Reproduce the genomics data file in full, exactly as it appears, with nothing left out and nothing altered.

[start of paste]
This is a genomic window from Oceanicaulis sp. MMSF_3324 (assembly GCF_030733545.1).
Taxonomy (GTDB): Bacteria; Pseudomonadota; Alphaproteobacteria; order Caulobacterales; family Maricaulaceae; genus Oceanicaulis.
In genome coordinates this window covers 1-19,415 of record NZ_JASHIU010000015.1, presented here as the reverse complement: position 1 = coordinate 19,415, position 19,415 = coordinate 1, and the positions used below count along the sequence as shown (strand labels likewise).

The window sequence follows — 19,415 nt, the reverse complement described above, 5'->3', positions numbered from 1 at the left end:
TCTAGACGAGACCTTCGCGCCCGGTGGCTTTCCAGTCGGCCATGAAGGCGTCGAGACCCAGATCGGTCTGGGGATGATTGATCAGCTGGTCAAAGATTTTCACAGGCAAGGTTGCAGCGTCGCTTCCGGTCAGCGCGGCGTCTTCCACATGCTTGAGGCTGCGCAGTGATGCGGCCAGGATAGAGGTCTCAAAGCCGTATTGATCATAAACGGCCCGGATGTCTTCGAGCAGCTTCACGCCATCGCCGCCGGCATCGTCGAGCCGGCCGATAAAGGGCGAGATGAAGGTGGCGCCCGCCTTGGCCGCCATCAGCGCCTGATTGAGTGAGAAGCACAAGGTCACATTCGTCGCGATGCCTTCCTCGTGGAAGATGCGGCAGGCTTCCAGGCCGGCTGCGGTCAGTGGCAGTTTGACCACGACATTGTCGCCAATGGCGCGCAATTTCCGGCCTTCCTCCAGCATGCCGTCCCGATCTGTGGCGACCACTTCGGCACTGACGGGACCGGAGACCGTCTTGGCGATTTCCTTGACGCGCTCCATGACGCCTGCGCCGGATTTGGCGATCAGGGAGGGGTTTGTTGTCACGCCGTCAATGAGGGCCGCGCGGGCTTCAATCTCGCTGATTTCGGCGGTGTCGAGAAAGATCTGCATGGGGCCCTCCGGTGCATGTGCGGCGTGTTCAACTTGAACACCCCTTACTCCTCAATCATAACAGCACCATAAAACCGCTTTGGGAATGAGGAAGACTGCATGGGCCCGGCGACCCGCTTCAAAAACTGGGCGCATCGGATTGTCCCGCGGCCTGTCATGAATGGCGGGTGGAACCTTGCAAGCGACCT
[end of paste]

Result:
This is a genomic window from Oceanicaulis sp. MMSF_3324 (assembly GCF_030733545.1).
Taxonomy (GTDB): Bacteria; Pseudomonadota; Alphaproteobacteria; order Caulobacterales; family Maricaulaceae; genus Oceanicaulis.
In genome coordinates this window covers 1-19,415 of record NZ_JASHIU010000015.1, presented here as the reverse complement: position 1 = coordinate 19,415, position 19,415 = coordinate 1, and the positions used below count along the sequence as shown (strand labels likewise).

The window sequence follows — 19,415 nt, the reverse complement described above, 5'->3', positions numbered from 1 at the left end:
TCTAGACGAGACCTTCGCGCCCGGTGGCTTTCCAGTCGGCCATGAAGGCGTCGAGACCCAGATCGGTCTGGGGATGATTGATCAGCTGGTCAAAGATTTTCACAGGCAAGGTTGCAGCGTCGCTTCCGGTCAGCGCGGCGTCTTCCACATGCTTGAGGCTGCGCAGTGATGCGGCCAGGATAGAGGTCTCAAAGCCGTATTGATCATAAACGGCCCGGATGTCTTCGAGCAGCTTCACGCCATCGCCGCCGGCATCGTCGAGCCGGCCGATAAAGGGCGAGATGAAGGTGGCGCCCGCCTTGGCCGCCATCAGCGCCTGATTGAGTGAGAAGCACAAGGTCACATTCGTCGCGATGCCTTCCTCGTGGAAGATGCGGCAGGCTTCCAGGCCGGCTGCGGTCAGTGGCAGTTTGACCACGACATTGTCGCCAATGGCGCGCAATTTCCGGCCTTCCTCCAGCATGCCGTCCCGATCTGTGGCGACCACTTCGGCACTGACGGGACCGGAGACCGTCTTGGCGATTTCCTTGACGCGCTCCATGACGCCTGCGCCGGATTTGGCGATCAGGGAGGGGTTTGTTGTCACGCCGTCAATGAGGGCCGCGCGGGCTTCAATCTCGCTGATTTCGGCGGTGTCGAGAAAGATCTGCATGGGGCCCTCCGGTGCATGTGCGGCGTGTTCAACTTGAACACCCCTTACTCCTCAATCATAACAGCACCATAAAACCGCTTTGGGAATGAGGAAGACTGCATGGGCCCGGCGACCCGCTTCAAAAACTGGGCGCATCGGATTGTCCCGCGGCCTGTCATGAATGGCGGGTGGAACCTTGCAAGCGACCT